Speaking of which, even though this is fun and relaxing and easy for me, as well as being gratifying because I love to help new writers, while I’m doing it, I’m not working on my new book, RESISTANT … so… 

POLITICAL SUICIDE:
Dr. Lou Welcome, from Palmer's bestselling Oath of Office, is back. A desperate phone call embroils Lou in scandal and murder involving Dr. Gary McHugh, known around the Capital as the “society doc.” Lou has been supervising McHugh, formerly a black-out drinker, through his work with the Physician Wellness Office.  McHugh has been very cavalier about his recovery, barely attending AA and refusing a sponsor. But Lou sees progress, and the two men are becoming friends. Now, McHugh has been found unconscious in his wrecked car after visiting a patient of his, the powerful Congressman Elias Colston, Chairman of the House Armed Services Committee. Soon after McHugh awakens in the hospital ER, Colston's wife returns home to find her husband shot dead in their garage. She then admits to the police that she had just broken off a long-standing affair with McHugh. Something about McHugh's story has Lou believing he is telling the truth, that the Congressman was dead when he arrived and before he blacked out. Lou agrees to look into matters, but when he encounters motive, method and opportunity he is hard pressed to believe in his friend—that is until a deadly high-level conspiracy begins to unravel, and Lou acquires information that makes him the next target.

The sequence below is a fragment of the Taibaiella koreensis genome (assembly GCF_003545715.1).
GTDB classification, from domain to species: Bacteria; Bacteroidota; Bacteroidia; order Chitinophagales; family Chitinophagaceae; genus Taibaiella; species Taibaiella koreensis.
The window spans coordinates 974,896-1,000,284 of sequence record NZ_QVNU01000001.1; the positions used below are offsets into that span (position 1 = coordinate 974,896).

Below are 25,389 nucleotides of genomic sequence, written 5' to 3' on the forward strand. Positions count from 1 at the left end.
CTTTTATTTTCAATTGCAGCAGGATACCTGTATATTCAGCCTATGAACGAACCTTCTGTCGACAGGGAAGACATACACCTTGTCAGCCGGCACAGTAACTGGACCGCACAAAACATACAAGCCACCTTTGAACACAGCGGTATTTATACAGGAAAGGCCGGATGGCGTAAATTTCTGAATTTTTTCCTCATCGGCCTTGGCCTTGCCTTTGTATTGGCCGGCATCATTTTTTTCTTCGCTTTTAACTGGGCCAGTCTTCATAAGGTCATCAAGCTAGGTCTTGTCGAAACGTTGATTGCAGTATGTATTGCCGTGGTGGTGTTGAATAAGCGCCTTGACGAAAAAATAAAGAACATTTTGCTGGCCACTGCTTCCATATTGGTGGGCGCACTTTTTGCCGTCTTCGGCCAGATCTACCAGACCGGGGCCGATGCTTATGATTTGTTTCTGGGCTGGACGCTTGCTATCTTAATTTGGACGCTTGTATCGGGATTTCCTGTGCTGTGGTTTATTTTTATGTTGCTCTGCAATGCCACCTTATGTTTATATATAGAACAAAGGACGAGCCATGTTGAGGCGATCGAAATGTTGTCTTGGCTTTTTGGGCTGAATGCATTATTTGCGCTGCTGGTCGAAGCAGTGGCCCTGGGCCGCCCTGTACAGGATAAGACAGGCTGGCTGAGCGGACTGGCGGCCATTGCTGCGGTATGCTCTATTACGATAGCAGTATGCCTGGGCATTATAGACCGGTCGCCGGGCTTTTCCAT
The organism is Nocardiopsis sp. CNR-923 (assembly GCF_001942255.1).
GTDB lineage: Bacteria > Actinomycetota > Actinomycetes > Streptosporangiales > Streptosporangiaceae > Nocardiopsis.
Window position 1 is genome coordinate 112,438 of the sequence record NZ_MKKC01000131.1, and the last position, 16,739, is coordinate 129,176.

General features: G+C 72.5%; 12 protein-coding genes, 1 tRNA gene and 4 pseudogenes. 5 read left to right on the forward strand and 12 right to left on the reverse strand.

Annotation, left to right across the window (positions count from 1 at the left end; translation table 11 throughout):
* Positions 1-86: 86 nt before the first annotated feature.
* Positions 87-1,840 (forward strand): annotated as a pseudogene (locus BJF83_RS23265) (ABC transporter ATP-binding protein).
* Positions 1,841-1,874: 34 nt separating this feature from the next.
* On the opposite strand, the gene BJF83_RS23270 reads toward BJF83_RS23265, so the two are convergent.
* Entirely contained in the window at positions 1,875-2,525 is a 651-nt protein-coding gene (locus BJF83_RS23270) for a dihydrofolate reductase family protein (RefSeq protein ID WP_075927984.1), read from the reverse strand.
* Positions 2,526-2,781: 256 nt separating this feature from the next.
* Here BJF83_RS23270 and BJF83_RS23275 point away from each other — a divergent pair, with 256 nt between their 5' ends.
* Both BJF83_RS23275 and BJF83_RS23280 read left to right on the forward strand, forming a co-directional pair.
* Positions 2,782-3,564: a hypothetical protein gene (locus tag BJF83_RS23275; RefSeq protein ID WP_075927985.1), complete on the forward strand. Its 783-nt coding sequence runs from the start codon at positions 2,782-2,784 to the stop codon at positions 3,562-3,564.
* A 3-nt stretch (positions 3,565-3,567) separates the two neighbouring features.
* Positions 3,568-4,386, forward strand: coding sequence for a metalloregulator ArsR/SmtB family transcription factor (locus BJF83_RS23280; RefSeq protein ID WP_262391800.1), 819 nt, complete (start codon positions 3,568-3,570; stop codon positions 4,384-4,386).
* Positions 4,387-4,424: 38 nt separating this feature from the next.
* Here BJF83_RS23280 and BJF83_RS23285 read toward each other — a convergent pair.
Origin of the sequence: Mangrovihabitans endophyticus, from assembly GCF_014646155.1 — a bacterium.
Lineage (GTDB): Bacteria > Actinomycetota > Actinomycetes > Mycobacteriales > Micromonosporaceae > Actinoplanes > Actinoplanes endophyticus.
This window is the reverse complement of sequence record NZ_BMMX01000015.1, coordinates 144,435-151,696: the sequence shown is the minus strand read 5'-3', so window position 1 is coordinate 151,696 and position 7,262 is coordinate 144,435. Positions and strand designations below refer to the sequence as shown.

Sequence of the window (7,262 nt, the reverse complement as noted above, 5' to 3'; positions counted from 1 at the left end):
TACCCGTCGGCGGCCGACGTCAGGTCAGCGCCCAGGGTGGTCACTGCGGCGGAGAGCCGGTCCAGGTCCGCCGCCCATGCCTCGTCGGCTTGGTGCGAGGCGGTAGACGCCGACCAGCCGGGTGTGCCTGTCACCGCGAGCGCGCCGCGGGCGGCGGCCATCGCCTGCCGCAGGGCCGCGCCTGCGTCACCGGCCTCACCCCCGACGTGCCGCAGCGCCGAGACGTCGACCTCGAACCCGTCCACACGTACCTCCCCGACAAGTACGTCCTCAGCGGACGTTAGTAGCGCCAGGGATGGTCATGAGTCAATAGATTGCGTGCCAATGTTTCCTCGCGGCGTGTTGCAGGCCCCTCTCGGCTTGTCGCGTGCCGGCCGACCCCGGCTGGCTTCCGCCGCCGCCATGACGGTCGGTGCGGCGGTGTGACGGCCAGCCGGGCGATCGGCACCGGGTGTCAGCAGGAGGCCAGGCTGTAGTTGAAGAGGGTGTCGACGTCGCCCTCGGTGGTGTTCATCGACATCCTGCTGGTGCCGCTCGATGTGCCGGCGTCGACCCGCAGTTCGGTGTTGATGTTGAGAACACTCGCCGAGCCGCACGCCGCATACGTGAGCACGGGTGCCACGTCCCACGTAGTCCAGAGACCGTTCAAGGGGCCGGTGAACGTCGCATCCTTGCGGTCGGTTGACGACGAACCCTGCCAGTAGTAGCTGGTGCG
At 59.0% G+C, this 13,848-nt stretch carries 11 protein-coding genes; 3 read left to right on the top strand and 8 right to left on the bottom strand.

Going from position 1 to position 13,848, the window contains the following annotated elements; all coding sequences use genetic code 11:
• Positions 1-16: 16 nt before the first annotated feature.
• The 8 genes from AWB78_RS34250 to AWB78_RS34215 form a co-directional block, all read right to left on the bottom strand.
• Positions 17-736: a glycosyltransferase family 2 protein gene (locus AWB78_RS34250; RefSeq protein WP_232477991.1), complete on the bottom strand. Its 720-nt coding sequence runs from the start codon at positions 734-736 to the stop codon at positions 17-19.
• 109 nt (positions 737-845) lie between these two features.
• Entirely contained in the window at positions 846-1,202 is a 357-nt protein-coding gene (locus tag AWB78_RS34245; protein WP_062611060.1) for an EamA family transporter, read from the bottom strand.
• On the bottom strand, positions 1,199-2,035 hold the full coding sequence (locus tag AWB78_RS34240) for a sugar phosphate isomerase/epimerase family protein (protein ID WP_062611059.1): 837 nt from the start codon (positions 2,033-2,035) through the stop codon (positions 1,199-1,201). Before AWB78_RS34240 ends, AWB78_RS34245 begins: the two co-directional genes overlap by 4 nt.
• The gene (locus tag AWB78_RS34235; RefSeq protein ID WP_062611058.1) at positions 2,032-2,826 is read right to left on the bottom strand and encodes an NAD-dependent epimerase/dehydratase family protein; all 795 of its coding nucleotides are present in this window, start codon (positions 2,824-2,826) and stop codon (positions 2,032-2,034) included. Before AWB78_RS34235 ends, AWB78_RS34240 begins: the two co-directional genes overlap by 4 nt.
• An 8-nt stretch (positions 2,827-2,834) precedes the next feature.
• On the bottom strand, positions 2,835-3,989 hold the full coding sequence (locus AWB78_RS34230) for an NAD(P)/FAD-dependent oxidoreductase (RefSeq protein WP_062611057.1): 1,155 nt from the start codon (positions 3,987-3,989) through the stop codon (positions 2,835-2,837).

BIO:  Michael Palmer is the author of seventeen novels of medical suspense, all international bestsellers, and an associate director of the Massachusetts Medical Society Physical Health Services, devoted to helping physicians sidelined by mental illness, physical illness, behavioral issues, and chemical dependency. His books have been translated into thirty-five languages. He lives in eastern Massachusetts. Visit him at www.michaelpalmerbooks.com.

4 comments:

Richard Mabry said...

Michael, Great post and great advice. The mantra used to be BIC, with success sure to follow if you keep your posterior firmly in the chair and write. You know, persistence would pay. But now there are too many other factors.
The acid test--try to stop writing. If you can, you're not a writer. If you can't...well, Heaven help you, you're a writer and you'll have the same struggles described here. But they're worth it.
Thanks for sharing.

DonnaGalanti said...

Michael, thanks so much for sharing your experience and insight!

This especially stuck with me: write first, worry later.

It's really the basic foundation of how books get written, otherwise we can get bogged down in the fear of rejection before we even write THE END.

Funny, as at ThrillerFest 2012 R.L. Stine talked about how he types all his books with one finger - so he has you beat :). Perhaps a match is called for? Still, quite an accomplishment to write all of your books with two fingers and having suffered carpal tunnel.

Wishing you success with POLITICAL SUICIDE!

AmyShojai said...

Thanks so much as always for your insights, Michael. It's hard to let go of the nagging worry. I'm using music now, too, for white noise-icity and concentration help (no words or I sing along!). See you at Tfest!

Andrea Valerio said...

I guess your comments fit not only writing but living as well...
Thank you for all the helpful advice.